08/31/2008 11:00PM

Unlike other fairs, there's only racing


Officials are unsure what to expect when the San Joaquin County Fair meet begins a nine-day run on Wednesday in Stockton, Calif. It's only the second time a fair meet in Northern California has been conducted without the accompanying fair.

Stockton is running almost two months later than it has in recent years, when it opened the fair circuit in mid-June. The San Joaquin County Fair was conducted at that time this summer.

Last year, Santa Rosa became the first track to race without a fair to accompany the racing, when the final week of the three-week meet came after the closing of the Sonoma County Fair.

"We're taking a little different approach," said Forrest White, the San Joaquin County Fair's CEO and director of racing. "We talked a little bit with the people at Santa Rosa, but this is a little different. Their racing continued after the fair. For us, this is a totally different time."

When it raced in June, Stockton faced an overlap with either Bay Meadows or Golden Gate Fields. Stockton will have no overlap this year, but it will be running at a time when the horse population in the region is low. A number of horsemen based at Golden Gate Fields passed on running at the recently completed Sacramento meet and many will probably skip Stockton, too, to prepare their horses for the Golden Gate Fields meet that begins Sept. 17.

"We have to promote this as a race meet," said White. "This isn't a fair. We've tried to target sports fans more. We've run all our ads in the sports sections of papers, and we ran ads in the programs at Cal Expo and San Mateo."

The track is offering free parking during the meet and free admission on opening day. The food menu has been upgraded, with Mexican food, a barbecue stand, and the traditional burger-hot dog-corn dog stand. Six big-screen televisions will be installed so that fans can follow football games on weekends.

Replay show thriving after 30 years

Sam Spear's Labor Day racing results show from the California State Fair marked the 30th anniversary of his popular television show.

Spear is the host and producer of the longest continually running replay show in America.

Spear, who has a background in sports, was doing a radio show when he was hired by Golden Gate Fields in 1977 to promote racing on radio and television.

"I said to myself, 'This sport belongs on TV,' '" said Spear, who convinced a new station, KTSF in San Francisco, to begin running race replays on Labor Day 1978.

Spear had to buy the time slot for seven days a week for an entire year. On race days, he would get tapes from the track, drive to the station's studio, and do his show. Spear's show has always carried the fair circuit, too. He would rack up 12,000 miles on his car each summer traveling from Santa Rosa, Stockton, Sacramento, Vallejo, and Pleasanton back to the studio in San Francisco.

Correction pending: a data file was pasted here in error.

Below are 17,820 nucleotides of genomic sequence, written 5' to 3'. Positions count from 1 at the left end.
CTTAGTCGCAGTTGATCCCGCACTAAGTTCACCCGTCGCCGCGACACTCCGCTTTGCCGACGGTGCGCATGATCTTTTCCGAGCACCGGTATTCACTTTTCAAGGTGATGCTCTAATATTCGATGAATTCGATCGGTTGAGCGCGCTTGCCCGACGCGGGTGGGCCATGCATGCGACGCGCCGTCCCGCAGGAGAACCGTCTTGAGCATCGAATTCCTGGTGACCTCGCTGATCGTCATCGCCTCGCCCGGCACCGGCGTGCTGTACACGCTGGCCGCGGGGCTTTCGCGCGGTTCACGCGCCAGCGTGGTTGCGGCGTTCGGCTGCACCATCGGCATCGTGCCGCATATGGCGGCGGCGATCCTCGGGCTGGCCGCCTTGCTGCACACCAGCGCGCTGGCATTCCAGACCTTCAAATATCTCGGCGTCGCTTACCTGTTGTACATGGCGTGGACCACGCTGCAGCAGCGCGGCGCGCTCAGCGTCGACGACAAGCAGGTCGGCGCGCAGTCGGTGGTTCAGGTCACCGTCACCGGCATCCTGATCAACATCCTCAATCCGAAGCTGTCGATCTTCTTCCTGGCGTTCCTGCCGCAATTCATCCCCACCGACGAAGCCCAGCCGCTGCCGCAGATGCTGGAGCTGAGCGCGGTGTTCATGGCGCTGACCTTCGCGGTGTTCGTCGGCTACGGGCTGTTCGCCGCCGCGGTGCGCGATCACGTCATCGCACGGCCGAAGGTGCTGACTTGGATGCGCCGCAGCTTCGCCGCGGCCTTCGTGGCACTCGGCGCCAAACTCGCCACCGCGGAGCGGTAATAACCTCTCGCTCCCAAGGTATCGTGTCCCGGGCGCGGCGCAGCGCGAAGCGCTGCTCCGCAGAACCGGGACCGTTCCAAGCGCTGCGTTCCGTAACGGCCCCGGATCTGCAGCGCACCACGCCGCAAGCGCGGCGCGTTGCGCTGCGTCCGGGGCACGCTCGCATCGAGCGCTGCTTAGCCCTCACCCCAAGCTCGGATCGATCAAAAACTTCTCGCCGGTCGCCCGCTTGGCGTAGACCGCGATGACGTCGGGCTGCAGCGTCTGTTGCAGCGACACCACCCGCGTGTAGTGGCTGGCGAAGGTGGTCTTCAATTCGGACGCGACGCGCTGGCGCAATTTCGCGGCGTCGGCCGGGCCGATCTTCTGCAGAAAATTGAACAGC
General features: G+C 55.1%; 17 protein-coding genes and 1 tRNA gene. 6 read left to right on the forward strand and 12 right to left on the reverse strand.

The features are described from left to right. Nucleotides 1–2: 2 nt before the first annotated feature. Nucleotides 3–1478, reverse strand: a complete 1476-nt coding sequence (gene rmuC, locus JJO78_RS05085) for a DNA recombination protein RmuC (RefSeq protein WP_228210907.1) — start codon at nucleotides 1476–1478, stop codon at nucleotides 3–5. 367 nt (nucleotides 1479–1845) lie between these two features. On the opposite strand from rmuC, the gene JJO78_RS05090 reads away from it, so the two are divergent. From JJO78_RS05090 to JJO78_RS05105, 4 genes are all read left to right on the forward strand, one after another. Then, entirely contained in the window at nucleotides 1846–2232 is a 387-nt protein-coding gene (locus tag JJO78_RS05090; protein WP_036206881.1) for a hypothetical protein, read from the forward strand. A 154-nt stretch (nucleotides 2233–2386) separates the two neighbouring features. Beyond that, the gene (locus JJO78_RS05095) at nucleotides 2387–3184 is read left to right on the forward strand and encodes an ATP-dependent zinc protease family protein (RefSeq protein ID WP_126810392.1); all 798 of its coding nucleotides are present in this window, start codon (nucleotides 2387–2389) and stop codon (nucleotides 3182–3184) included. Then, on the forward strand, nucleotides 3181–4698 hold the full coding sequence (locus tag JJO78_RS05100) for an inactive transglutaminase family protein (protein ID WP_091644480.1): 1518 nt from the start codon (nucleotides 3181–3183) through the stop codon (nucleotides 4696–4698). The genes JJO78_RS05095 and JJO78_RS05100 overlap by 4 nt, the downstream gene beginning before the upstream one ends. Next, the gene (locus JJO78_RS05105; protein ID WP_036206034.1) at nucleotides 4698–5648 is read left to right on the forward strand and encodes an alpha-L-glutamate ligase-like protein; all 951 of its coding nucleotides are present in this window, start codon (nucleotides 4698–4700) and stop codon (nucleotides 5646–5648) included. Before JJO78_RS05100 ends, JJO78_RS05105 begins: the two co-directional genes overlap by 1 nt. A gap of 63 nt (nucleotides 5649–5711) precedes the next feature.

On non-racing days, Spear would air features on horse racing ranging from shoeing horses to going through the process of claiming a horse.

"Most people were doubting Thomases about the deal, but it was well received by fans," Spear said. "It didn't matter how inexperienced I was. At least we were showing races."

Spear's show aired on a Public Broadcasting System station, KCSM, from 1982-86, but in 1987, he began to broadcast his show from the track and returned to KTSF, which is seen in 2.8 million Northern California homes.

"We've done our best to give horse racing quality coverage," said Spear, who also hosts a popular Saturday morning radio show on racing. "And we've been blessed with great stories and the accomplishments of Jerry Hollendorfer, Russell Baze, and Greg Gilchrist and Harry Aleo."

Tribesman barely misses track record

Tribesman was sensational in his comeback in the California State Fair Sprint, setting blazing fractions en route to a 4 1/2-length victory over Jack Hes Tops in a six-furlong stakes for Cal-breds on Saturday. His 1:07.61 clocking was just 0.01 of a second off the track record of 1:07.60 set by Passing Game in 1993, when times were recorded in fifths of a second. Since Passing Game's time could have been anywhere between 1:07.60 and 1:07.79, Tribesman actually may have run the fastest six furlongs in track history.

Tribesman's fractions were 21.28, 43.01, and 55.18 seconds as he finally shook off closest pursuer Vaderator in the stretch.

Trainer Roger Hansen was a bit concerned about Tribesman's condition going into the race. He hadn't raced since May 16 and Hansen thought he might need a race.

The California Cup Sprint at Santa Anita on Oct. 5 is Tribesman's next likely start, said Hansen.

'Hot Ticket' unstoppable for now

Bar JF Hot Ticket continued her domination of mule racing with a 1 3/4-length victory over Ghengis Kahn in Saturday's 440-yard stakes race at Cal Expo, despite carrying 135 pounds and giving her closest rival eight pounds.

Her biggest challenge may come next year when her full sister, Bar JF Red Ticket, turns 4 and begins to race against her.

Hot Ticket is trained by Ray Thomas; Red Ticket by Thomas's wife, Ruby.